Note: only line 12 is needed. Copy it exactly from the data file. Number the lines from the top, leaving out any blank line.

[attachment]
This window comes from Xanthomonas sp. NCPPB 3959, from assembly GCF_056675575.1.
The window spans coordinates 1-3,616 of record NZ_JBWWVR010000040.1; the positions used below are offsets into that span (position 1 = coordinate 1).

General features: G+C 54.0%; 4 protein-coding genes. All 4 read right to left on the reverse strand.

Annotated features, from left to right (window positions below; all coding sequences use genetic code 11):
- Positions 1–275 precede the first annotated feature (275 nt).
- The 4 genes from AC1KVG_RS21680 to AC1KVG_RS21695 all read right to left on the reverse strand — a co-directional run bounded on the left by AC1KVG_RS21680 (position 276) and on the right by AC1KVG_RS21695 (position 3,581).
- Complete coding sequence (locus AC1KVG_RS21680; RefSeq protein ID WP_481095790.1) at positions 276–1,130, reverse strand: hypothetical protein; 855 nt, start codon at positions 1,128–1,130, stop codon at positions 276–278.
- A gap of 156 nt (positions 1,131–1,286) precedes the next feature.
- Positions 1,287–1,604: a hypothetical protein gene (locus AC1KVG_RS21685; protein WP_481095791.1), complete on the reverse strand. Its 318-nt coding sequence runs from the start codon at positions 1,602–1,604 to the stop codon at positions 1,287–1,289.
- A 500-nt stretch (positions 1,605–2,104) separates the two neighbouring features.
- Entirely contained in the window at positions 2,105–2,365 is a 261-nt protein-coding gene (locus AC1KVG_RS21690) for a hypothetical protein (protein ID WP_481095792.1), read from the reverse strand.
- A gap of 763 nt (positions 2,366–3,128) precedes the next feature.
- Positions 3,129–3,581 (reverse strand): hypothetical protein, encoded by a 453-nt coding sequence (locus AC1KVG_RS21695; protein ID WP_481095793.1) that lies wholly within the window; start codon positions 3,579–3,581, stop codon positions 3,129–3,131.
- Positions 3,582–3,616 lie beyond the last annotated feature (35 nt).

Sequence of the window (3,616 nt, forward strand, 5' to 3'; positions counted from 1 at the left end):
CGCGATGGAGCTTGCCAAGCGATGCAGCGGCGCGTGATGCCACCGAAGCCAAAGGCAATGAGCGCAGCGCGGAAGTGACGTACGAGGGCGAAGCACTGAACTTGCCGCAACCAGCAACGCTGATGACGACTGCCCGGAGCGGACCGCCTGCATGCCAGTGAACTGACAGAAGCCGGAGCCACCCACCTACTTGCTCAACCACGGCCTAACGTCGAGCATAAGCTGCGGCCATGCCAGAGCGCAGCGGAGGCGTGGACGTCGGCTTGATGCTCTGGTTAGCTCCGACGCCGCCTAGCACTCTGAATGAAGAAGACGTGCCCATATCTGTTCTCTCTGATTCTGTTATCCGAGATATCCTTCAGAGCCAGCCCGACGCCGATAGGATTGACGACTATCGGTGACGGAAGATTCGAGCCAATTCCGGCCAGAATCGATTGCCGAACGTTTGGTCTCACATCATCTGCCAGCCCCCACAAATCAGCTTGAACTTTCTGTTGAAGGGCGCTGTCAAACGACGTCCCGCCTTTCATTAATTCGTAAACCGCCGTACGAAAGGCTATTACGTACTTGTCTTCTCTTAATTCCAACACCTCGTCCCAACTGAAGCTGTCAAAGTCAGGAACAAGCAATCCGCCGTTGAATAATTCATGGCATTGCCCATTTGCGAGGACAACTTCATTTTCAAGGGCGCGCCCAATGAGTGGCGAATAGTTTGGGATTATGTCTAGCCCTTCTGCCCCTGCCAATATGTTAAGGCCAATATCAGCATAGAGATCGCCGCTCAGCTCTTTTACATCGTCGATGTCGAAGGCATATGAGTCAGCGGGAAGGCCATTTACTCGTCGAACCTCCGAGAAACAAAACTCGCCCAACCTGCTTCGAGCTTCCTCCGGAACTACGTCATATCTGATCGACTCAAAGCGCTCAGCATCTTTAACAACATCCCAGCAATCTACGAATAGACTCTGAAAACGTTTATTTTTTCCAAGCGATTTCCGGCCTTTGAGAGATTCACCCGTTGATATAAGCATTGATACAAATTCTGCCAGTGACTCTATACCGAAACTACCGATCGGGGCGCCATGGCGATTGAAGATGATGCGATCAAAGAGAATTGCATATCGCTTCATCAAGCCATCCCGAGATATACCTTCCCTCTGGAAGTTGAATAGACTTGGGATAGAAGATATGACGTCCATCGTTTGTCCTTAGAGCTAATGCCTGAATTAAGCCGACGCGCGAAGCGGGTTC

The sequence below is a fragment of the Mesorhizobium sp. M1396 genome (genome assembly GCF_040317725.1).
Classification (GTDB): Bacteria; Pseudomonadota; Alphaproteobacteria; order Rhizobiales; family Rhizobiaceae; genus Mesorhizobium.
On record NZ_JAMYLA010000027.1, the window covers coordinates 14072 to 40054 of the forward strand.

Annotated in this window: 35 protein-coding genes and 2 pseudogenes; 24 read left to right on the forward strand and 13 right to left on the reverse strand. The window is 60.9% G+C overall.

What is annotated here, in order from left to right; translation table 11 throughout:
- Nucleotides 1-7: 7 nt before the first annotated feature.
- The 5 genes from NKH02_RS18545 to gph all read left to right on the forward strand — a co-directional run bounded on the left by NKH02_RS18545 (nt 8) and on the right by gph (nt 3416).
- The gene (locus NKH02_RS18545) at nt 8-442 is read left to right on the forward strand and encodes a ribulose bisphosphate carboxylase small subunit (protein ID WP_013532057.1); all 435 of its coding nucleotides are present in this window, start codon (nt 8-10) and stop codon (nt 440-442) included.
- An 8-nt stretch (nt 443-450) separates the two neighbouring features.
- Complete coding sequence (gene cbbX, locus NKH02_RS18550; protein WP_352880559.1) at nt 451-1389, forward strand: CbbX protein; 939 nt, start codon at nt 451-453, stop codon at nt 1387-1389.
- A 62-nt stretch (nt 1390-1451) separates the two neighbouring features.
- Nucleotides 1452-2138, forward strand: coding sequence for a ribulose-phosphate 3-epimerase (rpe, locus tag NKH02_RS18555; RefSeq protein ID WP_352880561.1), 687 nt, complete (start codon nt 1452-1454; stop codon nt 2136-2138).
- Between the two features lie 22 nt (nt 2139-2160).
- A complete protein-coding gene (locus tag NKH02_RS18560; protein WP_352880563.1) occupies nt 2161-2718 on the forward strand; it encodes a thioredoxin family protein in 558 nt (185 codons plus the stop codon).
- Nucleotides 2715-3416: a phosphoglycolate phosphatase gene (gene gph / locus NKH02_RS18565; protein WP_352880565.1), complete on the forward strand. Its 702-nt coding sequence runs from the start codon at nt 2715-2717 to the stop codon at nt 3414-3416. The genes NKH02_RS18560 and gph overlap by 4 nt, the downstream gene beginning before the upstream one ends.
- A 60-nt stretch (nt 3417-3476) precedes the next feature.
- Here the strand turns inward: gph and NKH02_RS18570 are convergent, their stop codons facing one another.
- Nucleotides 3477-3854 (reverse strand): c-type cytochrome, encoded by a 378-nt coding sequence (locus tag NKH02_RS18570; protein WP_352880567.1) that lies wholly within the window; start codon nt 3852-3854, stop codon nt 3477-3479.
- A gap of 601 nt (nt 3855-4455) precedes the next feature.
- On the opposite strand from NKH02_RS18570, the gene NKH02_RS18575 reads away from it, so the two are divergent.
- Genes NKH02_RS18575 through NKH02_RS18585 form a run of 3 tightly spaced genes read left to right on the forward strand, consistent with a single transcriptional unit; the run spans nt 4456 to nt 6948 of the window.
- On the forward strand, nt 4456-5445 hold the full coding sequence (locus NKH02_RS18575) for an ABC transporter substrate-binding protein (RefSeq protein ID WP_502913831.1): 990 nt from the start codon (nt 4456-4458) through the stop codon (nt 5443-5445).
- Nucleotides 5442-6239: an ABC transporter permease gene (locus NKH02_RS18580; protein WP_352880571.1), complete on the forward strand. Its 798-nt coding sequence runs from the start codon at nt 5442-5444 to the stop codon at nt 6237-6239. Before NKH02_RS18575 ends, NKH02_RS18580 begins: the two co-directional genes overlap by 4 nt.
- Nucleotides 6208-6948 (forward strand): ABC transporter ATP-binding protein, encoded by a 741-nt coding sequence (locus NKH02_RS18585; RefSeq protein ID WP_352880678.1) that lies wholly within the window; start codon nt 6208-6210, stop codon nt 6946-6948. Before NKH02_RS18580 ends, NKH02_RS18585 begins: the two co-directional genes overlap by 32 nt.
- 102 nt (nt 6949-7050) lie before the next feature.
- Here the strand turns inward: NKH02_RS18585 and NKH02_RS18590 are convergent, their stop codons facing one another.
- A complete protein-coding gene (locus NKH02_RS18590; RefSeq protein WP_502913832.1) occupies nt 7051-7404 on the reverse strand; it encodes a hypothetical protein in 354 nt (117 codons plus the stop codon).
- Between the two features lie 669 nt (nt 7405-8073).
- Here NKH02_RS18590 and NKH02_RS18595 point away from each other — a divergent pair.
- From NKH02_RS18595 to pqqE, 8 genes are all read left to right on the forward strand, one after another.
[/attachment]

- A gap of 763 nt (positions 2,366–3,128) precedes the next feature.